One chart is particularly telling: It shows Maryland’s job growth of just 0.5% during the past six years, far below the growth of the 15 fastest growing states. Those include not just conservative, low-tax Texas and Utah, but far lower growth rates than high-tax Massachusetts, New York, Washington and Minnesota, as well.
The commission also recommends that state agencies and employees improve customer service, much as Hogan did more bluntly in his State of the State speech. “The most significant action needed to enhance Maryland’s business competitiveness does not demand additional funding or action by others,” the report concluded. “Rather, it demands a cultural change within the state, away from its perceived image of being unfriendly to business.”
To do this, the commission recommended creation of a secretary of commerce in the governor’s office, a kind of business czar to get agencies cooperating on a business-friendly agenda.
But despite its acknowledgement of taxes as an issue, the commission still couldn’t resist flirting with higher taxes to pay for the education and apprenticeship programs it recommends: “Increased government efficiency and higher taxes on nonessential items (alcohol, tobacco, soft drink, etc.) and gasoline (having declined $1.76 per gallon since its peak price at the pump) seem worthy of exploring.”
Notable things about this list of nonessentials and one energy essential is that the taxes on booze, cigarettes, cigars and gas were all raised in the past four years.
Hogan is absolutely firm that he will veto any new taxes sent to him. The biggest tax bombshell in his legislative agenda includes eliminating the automatic increases in the gas tax passed in 2013. This will reduce the amount of funding coming into the Transportation Trust Fund. Democrats fear this cut in revenues will spell the death of the Purple and Red light rail lines.
The gas tax is one of the most regressive of the sales taxes, since virtually every business and worker, even those at minimum wage, must pay it in some fashion. Of course, everybody uses roads, highways and bridges — but only about 8% of the population uses mass transit.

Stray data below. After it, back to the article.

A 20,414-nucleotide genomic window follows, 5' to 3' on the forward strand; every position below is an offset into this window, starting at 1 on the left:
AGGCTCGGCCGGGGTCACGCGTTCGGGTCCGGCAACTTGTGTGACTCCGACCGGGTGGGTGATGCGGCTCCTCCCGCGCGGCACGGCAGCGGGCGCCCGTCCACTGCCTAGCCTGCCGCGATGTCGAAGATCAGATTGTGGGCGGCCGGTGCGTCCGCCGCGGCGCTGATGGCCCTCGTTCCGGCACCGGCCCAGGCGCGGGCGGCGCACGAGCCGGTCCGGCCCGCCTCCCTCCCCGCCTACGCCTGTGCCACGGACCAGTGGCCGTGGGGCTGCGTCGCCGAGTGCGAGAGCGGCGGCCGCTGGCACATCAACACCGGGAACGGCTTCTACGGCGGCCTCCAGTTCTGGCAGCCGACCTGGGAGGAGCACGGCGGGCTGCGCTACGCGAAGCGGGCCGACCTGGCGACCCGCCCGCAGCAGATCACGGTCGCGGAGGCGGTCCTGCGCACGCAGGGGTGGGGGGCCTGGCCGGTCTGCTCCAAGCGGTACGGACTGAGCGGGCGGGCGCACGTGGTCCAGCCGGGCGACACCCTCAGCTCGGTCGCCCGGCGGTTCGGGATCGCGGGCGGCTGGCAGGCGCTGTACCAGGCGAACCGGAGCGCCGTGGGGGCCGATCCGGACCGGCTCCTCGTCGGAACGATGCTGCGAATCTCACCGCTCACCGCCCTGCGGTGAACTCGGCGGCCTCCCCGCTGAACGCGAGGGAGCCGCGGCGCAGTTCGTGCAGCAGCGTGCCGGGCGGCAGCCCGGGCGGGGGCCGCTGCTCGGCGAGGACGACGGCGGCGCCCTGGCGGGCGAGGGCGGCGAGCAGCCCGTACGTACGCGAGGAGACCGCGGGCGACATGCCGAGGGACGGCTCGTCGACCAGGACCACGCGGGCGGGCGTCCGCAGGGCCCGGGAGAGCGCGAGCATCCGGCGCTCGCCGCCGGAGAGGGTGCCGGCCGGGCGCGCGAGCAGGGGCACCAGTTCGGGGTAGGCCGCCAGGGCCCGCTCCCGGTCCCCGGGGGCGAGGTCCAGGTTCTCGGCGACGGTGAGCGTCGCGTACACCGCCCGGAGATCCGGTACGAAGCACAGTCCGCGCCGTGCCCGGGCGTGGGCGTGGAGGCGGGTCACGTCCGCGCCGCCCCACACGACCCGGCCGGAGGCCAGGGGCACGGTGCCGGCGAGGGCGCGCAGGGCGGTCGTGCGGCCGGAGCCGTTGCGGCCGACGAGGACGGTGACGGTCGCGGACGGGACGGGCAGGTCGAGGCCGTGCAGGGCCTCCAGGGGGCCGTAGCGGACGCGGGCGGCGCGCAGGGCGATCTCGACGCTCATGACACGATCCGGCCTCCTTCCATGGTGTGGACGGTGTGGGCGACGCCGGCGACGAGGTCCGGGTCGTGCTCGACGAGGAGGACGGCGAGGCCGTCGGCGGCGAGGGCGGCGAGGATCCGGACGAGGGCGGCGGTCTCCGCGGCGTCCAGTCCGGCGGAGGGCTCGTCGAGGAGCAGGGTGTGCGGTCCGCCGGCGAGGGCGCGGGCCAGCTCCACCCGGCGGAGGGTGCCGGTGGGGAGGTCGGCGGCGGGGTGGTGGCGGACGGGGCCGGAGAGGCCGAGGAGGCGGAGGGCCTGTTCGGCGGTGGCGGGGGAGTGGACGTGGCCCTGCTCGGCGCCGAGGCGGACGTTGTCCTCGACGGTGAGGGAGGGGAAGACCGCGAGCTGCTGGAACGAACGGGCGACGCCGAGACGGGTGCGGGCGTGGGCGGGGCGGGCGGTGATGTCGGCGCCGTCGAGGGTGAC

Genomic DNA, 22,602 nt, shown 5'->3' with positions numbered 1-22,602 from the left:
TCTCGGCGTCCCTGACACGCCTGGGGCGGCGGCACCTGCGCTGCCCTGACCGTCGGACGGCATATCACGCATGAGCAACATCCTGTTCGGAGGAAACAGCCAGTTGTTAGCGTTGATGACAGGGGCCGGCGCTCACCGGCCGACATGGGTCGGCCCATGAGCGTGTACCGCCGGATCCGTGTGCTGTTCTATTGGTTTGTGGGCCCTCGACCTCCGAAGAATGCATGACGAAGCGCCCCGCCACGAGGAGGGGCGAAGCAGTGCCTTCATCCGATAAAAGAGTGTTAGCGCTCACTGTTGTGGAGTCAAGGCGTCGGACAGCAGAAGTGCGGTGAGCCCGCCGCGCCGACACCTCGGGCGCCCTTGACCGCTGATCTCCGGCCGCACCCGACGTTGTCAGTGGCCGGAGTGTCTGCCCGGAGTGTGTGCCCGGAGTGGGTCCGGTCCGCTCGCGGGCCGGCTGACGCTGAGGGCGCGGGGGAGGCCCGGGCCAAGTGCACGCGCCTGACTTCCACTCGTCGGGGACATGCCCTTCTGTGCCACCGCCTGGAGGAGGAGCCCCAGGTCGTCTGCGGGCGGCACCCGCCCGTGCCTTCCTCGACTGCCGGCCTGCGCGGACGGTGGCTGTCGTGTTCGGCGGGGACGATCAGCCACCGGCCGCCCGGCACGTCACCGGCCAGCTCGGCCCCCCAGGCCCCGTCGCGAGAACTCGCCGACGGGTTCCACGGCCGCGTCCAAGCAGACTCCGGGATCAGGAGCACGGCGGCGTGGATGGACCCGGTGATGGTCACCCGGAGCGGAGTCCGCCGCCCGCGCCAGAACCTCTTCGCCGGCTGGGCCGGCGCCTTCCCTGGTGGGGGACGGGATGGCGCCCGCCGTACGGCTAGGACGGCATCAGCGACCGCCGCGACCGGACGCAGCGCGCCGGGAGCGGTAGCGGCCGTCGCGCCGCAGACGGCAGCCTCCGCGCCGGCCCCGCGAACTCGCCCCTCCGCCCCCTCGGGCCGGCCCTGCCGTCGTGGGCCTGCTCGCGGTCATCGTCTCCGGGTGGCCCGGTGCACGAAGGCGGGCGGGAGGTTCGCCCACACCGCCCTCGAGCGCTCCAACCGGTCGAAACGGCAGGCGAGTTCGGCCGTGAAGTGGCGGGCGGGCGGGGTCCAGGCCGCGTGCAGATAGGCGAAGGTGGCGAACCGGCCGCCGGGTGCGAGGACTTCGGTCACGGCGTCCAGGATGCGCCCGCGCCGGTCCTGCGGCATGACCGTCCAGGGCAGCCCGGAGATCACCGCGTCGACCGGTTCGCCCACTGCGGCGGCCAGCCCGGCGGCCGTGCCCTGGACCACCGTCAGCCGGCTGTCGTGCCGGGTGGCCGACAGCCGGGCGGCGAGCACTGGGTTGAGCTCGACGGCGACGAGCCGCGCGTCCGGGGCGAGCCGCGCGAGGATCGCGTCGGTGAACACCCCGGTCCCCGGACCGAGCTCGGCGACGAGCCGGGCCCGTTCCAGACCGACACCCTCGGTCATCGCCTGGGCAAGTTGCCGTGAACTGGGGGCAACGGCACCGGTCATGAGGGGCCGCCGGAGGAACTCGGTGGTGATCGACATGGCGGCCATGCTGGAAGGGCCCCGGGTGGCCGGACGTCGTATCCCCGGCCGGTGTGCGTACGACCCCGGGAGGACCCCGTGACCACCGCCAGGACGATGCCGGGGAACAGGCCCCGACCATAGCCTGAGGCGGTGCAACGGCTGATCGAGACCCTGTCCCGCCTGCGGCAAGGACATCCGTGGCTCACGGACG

Two other tax cuts on Hogan’s announced agenda also impact business. He wants to repeal the rain tax, officially called the stormwater remediation fee, which severely impacts businesses with large buildings and parking lots.
Environmental groups, which despise the nickname, are adamant against repeal, and Miller says full repeal is unlikely.
Busch and other leaders say the nine counties and the city already have enough flexibility to change the tax as they see fit.
Even if the state were to repeal the mandate it imposed on Howard, Anne Arundel and eight other jurisdictions to meet federal pollution standards for stormwater, the federal requirement would remain and the individual counties would have to repeal or modify the rain taxes they passed.
The personal property tax is particularly annoying for small businesses. The state no longer collects a tax on property, such as equipment and inventory, owned by businesses, but the counties still do.
Hogan would eliminate the tax on property totaling less than $10,000. This costs the state nothing, but eliminates the major paperwork entailed. Many firms spend several hours completing the annual forms or pay an accountant to do it for them. The eventual tax bill is often lower than what it costs to fill out the forms; in return for the loss of personal property taxes, the counties will get back more highway user revenues.
This tax repeal, too, has been pronounced dead on arrival. (By the way, Howard County’s Sen. Ed Kasemeyer and Mary Ann Scully, president of Howard Bank, served on the commission.)